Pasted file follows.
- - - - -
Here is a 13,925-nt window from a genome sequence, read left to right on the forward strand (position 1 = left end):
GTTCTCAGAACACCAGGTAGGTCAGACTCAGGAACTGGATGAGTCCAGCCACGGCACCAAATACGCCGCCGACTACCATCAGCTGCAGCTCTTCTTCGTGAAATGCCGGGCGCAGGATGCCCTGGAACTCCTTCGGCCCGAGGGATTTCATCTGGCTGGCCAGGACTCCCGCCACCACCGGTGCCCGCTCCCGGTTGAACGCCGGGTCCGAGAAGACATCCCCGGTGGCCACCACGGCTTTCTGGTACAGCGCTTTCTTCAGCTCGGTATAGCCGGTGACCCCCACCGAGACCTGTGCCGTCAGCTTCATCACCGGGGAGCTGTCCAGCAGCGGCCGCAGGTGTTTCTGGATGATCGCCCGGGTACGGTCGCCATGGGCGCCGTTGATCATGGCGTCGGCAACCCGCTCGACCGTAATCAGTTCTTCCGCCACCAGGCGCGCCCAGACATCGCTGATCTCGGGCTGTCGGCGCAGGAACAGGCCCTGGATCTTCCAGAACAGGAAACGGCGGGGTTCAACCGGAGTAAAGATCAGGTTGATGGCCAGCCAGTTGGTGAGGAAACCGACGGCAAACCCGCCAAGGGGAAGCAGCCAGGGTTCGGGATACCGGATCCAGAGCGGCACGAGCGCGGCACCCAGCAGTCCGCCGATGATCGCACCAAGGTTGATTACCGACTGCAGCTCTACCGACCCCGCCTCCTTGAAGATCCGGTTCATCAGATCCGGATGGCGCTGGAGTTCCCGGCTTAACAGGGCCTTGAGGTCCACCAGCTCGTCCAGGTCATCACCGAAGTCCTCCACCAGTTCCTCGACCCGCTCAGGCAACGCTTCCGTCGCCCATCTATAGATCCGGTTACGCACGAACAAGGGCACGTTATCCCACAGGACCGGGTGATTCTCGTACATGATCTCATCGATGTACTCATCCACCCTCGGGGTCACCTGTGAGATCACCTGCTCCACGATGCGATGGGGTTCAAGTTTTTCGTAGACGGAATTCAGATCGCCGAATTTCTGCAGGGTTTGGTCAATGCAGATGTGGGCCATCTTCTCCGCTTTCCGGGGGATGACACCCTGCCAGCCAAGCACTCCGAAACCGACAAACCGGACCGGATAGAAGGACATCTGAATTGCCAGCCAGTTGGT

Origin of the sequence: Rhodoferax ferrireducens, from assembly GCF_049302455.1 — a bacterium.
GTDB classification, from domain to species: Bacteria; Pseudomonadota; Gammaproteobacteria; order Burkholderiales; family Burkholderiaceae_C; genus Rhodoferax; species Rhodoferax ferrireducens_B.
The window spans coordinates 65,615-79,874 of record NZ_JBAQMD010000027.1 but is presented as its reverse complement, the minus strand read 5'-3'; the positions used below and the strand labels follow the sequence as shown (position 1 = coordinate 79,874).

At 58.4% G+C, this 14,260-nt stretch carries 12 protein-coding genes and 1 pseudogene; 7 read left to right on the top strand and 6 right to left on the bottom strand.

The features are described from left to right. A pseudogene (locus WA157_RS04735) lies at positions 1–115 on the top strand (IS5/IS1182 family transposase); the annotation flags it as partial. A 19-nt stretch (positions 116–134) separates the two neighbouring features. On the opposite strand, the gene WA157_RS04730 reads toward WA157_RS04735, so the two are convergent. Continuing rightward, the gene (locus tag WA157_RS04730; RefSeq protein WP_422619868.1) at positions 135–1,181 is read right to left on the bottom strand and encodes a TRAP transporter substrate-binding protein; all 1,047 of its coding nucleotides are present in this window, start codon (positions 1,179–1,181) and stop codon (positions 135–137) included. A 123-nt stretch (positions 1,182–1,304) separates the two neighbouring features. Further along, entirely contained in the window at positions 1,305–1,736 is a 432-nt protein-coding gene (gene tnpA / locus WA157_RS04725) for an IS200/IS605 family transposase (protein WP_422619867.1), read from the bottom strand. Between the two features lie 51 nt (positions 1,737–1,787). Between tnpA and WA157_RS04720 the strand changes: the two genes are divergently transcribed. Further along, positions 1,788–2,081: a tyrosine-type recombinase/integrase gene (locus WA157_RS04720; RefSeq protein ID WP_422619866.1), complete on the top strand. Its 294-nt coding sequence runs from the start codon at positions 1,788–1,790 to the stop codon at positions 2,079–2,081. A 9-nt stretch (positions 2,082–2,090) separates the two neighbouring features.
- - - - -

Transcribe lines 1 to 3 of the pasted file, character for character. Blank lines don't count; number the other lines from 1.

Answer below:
Here is a 13,925-nt window from a genome sequence, read left to right on the forward strand (position 1 = left end):
GTTCTCAGAACACCAGGTAGGTCAGACTCAGGAACTGGATGAGTCCAGCCACGGCACCAAATACGCCGCCGACTACCATCAGCTGCAGCTCTTCTTCGTGAAATGCCGGGCGCAGGATGCCCTGGAACTCCTTCGGCCCGAGGGATTTCATCTGGCTGGCCAGGACTCCCGCCACCACCGGTGCCCGCTCCCGGTTGAACGCCGGGTCCGAGAAGACATCCCCGGTGGCCACCACGGCTTTCTGGTACAGCGCTTTCTTCAGCTCGGTATAGCCGGTGACCCCCACCGAGACCTGTGCCGTCAGCTTCATCACCGGGGAGCTGTCCAGCAGCGGCCGCAGGTGTTTCTGGATGATCGCCCGGGTACGGTCGCCATGGGCGCCGTTGATCATGGCGTCGGCAACCCGCTCGACCGTAATCAGTTCTTCCGCCACCAGGCGCGCCCAGACATCGCTGATCTCGGGCTGTCGGCGCAGGAACAGGCCCTGGATCTTCCAGAACAGGAAACGGCGGGGTTCAACCGGAGTAAAGATCAGGTTGATGGCCAGCCAGTTGGTGAGGAAACCGACGGCAAACCCGCCAAGGGGAAGCAGCCAGGGTTCGGGATACCGGATCCAGAGCGGCACGAGCGCGGCACCCAGCAGTCCGCCGATGATCGCACCAAGGTTGATTACCGACTGCAGCTCTACCGACCCCGCCTCCTTGAAGATCCGGTTCATCAGATCCGGATGGCGCTGGAGTTCCCGGCTTAACAGGGCCTTGAGGTCCACCAGCTCGTCCAGGTCATCACCGAAGTCCTCCACCAGTTCCTCGACCCGCTCAGGCAACGCTTCCGTCGCCCATCTATAGATCCGGTTACGCACGAACAAGGGCACGTTATCCCACAGGACCGGGTGATTCTCGTACATGATCTCATCGATGTACTCATCCACCCTCGGGGTCACCTGTGAGATCACCTGCTCCACGATGCGATGGGGTTCAAGTTTTTCGTAGACGGAATTCAGATCGCCGAATTTCTGCAGGGTTTGGTCAATGCAGATGTGGGCCATCTTCTCCGCTTTCCGGGGGATGACACCCTGCCAGCCAAGCACTCCGAAACCGACAAACCGGACCGGATAGAAGGACATCTGAATTGCCAGCCAGTTGGT

Origin of the sequence: Rhodoferax ferrireducens, from assembly GCF_049302455.1 — a bacterium.